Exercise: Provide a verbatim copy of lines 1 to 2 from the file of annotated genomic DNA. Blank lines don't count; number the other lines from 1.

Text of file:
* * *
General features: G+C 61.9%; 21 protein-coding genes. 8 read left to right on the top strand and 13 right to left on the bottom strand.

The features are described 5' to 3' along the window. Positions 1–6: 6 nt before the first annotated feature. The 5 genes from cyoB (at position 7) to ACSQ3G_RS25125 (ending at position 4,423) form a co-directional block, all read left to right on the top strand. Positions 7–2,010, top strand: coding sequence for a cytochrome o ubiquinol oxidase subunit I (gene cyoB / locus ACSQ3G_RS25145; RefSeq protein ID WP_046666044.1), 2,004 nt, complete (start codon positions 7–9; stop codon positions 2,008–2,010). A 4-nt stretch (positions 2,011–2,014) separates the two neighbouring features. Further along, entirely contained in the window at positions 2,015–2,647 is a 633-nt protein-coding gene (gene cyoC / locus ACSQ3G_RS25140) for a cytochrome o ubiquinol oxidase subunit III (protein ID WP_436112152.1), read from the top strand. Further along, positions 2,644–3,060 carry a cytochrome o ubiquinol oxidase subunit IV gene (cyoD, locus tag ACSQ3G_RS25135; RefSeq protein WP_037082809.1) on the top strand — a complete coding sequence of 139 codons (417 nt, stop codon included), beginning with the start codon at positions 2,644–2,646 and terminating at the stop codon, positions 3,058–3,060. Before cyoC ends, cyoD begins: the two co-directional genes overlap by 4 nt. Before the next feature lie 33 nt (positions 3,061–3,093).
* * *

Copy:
General features: G+C 61.9%; 21 protein-coding genes. 8 read left to right on the top strand and 13 right to left on the bottom strand.

The features are described 5' to 3' along the window. Positions 1–6: 6 nt before the first annotated feature. The 5 genes from cyoB (at position 7) to ACSQ3G_RS25125 (ending at position 4,423) form a co-directional block, all read left to right on the top strand. Positions 7–2,010, top strand: coding sequence for a cytochrome o ubiquinol oxidase subunit I (gene cyoB / locus ACSQ3G_RS25145; RefSeq protein ID WP_046666044.1), 2,004 nt, complete (start codon positions 7–9; stop codon positions 2,008–2,010). A 4-nt stretch (positions 2,011–2,014) separates the two neighbouring features. Further along, entirely contained in the window at positions 2,015–2,647 is a 633-nt protein-coding gene (gene cyoC / locus ACSQ3G_RS25140) for a cytochrome o ubiquinol oxidase subunit III (protein ID WP_436112152.1), read from the top strand. Further along, positions 2,644–3,060 carry a cytochrome o ubiquinol oxidase subunit IV gene (cyoD, locus tag ACSQ3G_RS25135; RefSeq protein WP_037082809.1) on the top strand — a complete coding sequence of 139 codons (417 nt, stop codon included), beginning with the start codon at positions 2,644–2,646 and terminating at the stop codon, positions 3,058–3,060. Before cyoC ends, cyoD begins: the two co-directional genes overlap by 4 nt. Before the next feature lie 33 nt (positions 3,061–3,093).